Turkey is reconsidering America’s use of Incirlik airbase
Turkey’s Incirlik airbase, located in the suburbs of the large city of Adana, is not only used by the Turkish air force, but is also an important NATO base.The US-led coalition uses it for airstrikes against ISIL and it is also the home of a number of tactical nuclear bombs. While American use of the Incirlik airbase extends back into the 1950’s, there is currently some indication they may have worn out their welcome.
As I have already written about,1 Turkish-US relations are souring, partly due to Turkey’s displeasure at how the US is handling Fethullah Gülen and the Kurdish militias in northern Syria. More recently Turkey has a new grievance against the US, the fact that the latter has been providing minimal assistance in their ongoing onslaught on al-Bab, a town in northern Syria held by ISIL.
The lack of US help, compounded by the fact that Incirlik is only ~210 kilometeres away from al-Bab, has led some Turkish officials to openly ponder why they are even allowing the US and NATO to use their airbase. On this issue Turkish Foreign Minister Mevlüt Çavuşoğlu stated:2
“Our people ask, ‘why are they [coalition forces] using the İncirlik Airbase [if the coalition does not provide aerial support to the Euphrates Shield operation]. We allowed not only the U.S. but also other countries’ jets to use İncirlik to jointly fight [ISIL]. … What purpose are you serving if you do not provide aerial support against DEASH in the most sensitive operation for us? … The U.S. is a very important ally for us. We have cooperation in every field. But there is the reality of a confidence crisis in the relationship at the moment.”
Speaking to journalists Defense Minister Fikri Işık said:
“We hope that all the coalition forces, mainly the US, will give the aerial support and other kinds of support Turkey needs for its Operation Euphrates Shield and that the necessary steps are taken without any delay. It is thought provoking that the countries with which we have been together for years in NATO and those which established a coalition against Daesh have not supported this operation launched by the Free Syrian Army and supported by the Turkish Armed Forces against Daesh in the critical region of al-Bab.”
Erdoğan’s spokesman, İbrahim Kalın also chimed in, “We have the right to shut down İncirlik, but before doing that the situation would have to be evaluated.”3 Furthermore, according to Hürriyet columnist Abdulkadir Selvi, during the first Turkish Cabinet meeting of 2017, attended by Erdoğan, the issue of denying the US access to Incirlik was debated.4
At face value it appears that the Turks are seriously considering booting out the Americans from Incirlik, although all of their threats may simply be intended as a bargaining tool to help compel the US to cave into their demands (extraditing Gülen, stopping support of the Kurds, and assisting in the offensive against al-Bab, etc.).
It is interesting that according two US military officials, Turkey has already turned down an American offer of assistance with regards to Operation Euphrates Shield, and has instead accepted Russian aerial assistance.5 So maybe Turkey is playing hardball with the US or maybe they think US assistance is not all that helpful. In support of the latter possibility, Pentagon spokesman Peter Cook told of a recent Turkish request for assistance:6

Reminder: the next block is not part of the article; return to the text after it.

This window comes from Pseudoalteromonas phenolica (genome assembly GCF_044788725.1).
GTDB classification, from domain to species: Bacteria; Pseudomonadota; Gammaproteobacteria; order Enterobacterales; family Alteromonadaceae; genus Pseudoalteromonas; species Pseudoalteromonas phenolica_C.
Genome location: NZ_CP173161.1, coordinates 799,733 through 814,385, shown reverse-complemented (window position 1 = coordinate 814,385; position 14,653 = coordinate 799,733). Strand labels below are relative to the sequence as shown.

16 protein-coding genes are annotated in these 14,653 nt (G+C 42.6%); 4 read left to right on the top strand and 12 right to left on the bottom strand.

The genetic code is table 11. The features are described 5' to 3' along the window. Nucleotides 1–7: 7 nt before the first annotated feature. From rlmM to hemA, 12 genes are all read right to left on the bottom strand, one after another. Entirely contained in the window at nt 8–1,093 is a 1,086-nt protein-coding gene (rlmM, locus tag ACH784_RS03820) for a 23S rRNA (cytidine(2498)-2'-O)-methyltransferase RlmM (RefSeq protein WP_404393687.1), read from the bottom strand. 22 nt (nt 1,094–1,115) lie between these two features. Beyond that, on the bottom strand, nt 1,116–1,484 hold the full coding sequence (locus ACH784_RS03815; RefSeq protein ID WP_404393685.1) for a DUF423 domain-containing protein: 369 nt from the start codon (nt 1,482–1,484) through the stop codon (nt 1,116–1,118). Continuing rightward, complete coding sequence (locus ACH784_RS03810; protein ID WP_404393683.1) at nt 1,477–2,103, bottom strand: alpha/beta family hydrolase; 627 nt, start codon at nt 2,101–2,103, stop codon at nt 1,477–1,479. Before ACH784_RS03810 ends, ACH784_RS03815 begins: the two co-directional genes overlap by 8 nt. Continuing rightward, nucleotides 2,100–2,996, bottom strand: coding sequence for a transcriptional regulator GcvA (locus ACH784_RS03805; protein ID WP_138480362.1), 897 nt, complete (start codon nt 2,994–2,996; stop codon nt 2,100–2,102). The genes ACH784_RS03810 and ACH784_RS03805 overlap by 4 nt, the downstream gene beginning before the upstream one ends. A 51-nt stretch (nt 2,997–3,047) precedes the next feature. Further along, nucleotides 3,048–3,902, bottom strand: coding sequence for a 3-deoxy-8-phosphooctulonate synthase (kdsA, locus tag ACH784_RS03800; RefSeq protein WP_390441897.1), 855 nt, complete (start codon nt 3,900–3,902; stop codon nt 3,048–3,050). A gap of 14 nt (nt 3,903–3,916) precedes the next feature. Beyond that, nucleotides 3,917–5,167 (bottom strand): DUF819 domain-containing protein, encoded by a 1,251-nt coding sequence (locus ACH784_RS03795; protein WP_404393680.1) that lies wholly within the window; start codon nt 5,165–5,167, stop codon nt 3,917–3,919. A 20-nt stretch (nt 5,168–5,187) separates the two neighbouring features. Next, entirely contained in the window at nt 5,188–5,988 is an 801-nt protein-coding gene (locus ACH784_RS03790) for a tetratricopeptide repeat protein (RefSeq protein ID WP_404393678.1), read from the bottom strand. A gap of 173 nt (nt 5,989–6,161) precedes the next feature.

“Last week, there was a request… when some Turkish forces came under fire for air support and there were flights conducted by the coalition at that time. … My understanding of that was there was not a strike specifically, but there were aircraft involved in that effort, a visible show of force if you will, by coalition aircraft.”
With such assistance already being given, it is understandable why the Turks are not too keen with subsequent US offers of help and why they instead prefer increasing cooperation with Russia.
The US response to the Incirlik matter, has been, via Air Force Col. John Dorrian, to stress that the base has been “absolutely invaluable” to the fight against ISIL and that “The entire world has been made safer by the operations that have been conducted there.”7
Ultimately we will have to wait and see how this situation unfolds. Are the Turks serious in their threats to evict the US air force from Incirlik? Or are they just releasing some rhetorical bluster for negotiation purposes? Will Turkey continue to realign with Russia and move further away from the US?
Obviously the outcome will be greatly effected by the incoming Trump administration, which appears to be keen on improving relations with Turkey. Furthermore, it seems that Turkish officials are also cautiously hopeful that relations between the two countries will improve under a Trump Presidency. According to Deputy Prime Minister Numan Kurtulmuş:8
“We have a strained relationship with the United States at the moment but I don’t think it will last long. I think this tension will soon be eased. … I believe the U.S. will undergo a clear change in its position and will cooperate with a state like Turkey [under Trump].”
We will soon see if this is the case or not.